Texaco Engineers Will Get Advanced Training On MarineSafety Simulator

More than 300 senior Texaco marine engineering officers will receive advanced training on a unique 36,000-shp engine room simulator, James A. Cole, vice president in charge of Texaco's Marine Department, announced recently. "Under a four-year contract recently signed with MarineSafety International, Texaco's engineers will experience a training program that recreates the environment of a true tanker engine room so realistically, that even the heat, humidity, and sounds will be a part of the experience," Mr. Cole said.

The simulator is based on a dual-boiler steam turbine power plant, and duplicates the main console and switchboard, boilers, valves, pumps, and related equipment needed for system operation.

"The instructor is stationed behind a oneway glass where he controls the training experience through a high-speed digital computer, and can monitor the students' reactions to various programmed situations," explained Capt. Douglas Hard, director of MarineSafety International. He further explained that the simulator is designed around MSI's concept of "mental rehearsal" —preparing engineers for any shipboard situation through programming both normal and emergency operations. Emergency work in the simulator will be supplemented with intensive trouble-shooting practice and classroom instruction.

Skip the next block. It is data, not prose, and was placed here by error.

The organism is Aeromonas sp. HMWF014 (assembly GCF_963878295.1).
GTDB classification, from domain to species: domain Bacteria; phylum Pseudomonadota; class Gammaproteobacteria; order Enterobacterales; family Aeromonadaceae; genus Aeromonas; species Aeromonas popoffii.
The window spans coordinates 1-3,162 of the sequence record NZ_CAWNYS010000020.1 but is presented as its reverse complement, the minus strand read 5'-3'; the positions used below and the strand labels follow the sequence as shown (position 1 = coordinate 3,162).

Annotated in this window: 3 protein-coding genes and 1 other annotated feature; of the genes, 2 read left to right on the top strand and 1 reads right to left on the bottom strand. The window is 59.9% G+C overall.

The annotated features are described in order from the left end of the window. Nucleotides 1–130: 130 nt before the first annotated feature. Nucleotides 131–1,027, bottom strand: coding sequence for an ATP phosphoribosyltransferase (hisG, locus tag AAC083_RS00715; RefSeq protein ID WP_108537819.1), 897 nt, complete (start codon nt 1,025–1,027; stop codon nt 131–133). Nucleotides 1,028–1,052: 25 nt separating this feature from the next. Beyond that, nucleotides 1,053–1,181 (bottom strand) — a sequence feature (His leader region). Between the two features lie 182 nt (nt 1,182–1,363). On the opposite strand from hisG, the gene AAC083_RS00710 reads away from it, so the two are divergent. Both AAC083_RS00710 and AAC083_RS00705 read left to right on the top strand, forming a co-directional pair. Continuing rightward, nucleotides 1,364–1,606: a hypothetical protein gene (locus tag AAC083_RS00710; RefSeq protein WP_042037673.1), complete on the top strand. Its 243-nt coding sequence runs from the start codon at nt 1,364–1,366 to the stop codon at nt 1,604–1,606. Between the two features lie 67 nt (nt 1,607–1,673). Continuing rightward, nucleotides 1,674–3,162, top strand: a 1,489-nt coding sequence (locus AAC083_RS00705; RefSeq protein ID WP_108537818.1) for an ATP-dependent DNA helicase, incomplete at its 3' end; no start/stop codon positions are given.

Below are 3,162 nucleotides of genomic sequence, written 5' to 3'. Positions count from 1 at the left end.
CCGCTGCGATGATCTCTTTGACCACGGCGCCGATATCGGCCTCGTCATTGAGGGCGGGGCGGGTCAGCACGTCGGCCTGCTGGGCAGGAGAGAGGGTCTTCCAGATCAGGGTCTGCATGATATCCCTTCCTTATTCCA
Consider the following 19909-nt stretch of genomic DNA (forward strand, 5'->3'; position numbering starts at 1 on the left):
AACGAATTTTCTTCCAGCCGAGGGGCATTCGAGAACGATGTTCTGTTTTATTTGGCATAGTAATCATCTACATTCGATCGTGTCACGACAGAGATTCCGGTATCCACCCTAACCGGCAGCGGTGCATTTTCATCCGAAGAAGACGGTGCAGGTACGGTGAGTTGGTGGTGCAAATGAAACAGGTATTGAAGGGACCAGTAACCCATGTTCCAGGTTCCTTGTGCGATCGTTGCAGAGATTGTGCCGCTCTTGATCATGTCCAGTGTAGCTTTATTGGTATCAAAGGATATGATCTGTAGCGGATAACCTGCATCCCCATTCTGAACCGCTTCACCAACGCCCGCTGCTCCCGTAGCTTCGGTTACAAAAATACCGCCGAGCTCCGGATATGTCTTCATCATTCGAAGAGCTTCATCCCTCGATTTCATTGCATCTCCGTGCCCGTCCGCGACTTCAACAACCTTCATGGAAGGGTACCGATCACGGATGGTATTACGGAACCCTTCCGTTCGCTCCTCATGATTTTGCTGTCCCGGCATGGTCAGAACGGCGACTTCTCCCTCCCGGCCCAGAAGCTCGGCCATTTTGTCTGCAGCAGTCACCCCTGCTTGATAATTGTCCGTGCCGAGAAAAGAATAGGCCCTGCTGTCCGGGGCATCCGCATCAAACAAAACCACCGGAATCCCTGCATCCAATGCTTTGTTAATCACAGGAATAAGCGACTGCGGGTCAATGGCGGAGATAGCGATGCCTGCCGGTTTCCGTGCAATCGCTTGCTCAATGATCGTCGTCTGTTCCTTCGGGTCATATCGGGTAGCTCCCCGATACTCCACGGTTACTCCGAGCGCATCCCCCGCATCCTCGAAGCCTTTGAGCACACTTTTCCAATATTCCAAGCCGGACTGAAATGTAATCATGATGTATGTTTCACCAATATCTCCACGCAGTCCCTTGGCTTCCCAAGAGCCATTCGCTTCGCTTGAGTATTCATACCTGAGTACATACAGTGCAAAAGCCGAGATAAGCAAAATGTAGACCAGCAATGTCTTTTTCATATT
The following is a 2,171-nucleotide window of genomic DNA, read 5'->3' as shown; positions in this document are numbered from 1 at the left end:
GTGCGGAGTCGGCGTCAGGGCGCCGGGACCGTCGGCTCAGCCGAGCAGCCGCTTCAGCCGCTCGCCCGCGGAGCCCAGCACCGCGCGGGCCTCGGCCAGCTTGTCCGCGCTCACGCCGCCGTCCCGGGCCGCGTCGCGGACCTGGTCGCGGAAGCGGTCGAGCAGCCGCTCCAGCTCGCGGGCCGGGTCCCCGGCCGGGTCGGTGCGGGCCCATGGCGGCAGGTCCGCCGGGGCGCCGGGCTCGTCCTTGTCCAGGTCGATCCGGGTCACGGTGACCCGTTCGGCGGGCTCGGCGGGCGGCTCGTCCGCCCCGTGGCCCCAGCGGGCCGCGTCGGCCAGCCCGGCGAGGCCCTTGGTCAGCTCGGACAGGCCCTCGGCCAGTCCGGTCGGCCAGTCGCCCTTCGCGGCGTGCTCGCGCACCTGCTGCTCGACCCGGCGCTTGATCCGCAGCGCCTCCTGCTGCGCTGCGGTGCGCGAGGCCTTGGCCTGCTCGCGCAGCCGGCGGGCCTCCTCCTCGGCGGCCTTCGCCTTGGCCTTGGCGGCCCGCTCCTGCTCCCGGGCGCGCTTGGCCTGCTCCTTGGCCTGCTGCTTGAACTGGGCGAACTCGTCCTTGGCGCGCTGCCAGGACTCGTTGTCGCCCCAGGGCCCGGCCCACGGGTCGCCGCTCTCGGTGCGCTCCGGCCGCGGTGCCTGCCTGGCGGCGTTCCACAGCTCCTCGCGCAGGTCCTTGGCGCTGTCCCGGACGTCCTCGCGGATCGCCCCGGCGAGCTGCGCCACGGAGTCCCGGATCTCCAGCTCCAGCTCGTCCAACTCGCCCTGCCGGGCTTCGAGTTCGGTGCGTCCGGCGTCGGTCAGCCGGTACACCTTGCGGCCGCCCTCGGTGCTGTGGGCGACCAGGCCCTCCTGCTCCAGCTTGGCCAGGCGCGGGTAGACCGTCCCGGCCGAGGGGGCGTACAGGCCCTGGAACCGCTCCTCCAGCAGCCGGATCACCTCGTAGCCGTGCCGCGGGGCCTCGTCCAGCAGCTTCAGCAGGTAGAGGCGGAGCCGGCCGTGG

"Texaco is particularly interested in this new simulator because it can instruct our engineers through 'real-life' situations not possible for them to experience using the actual equipment," said Mr. Cole. "This program is in line with Texaco's long-standing efforts to maintain — at the very highest level — the efficiency and effectiveness of its marine officers," he explained. "Such training is vital to the safety of the ship, its crew, and its cargo," Mr. Cole added.

The training facilities of MarineSafety International, a wholly owned subsidiary of FlightSafety International, are located at LaGuardia Airport in New York City.

Maritime Reporter Magazine, page 6,  Dec 1980 Washington

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Maritime Reporter

First published in 1881 Maritime Reporter is the world's largest audited circulation publication serving the global maritime industry.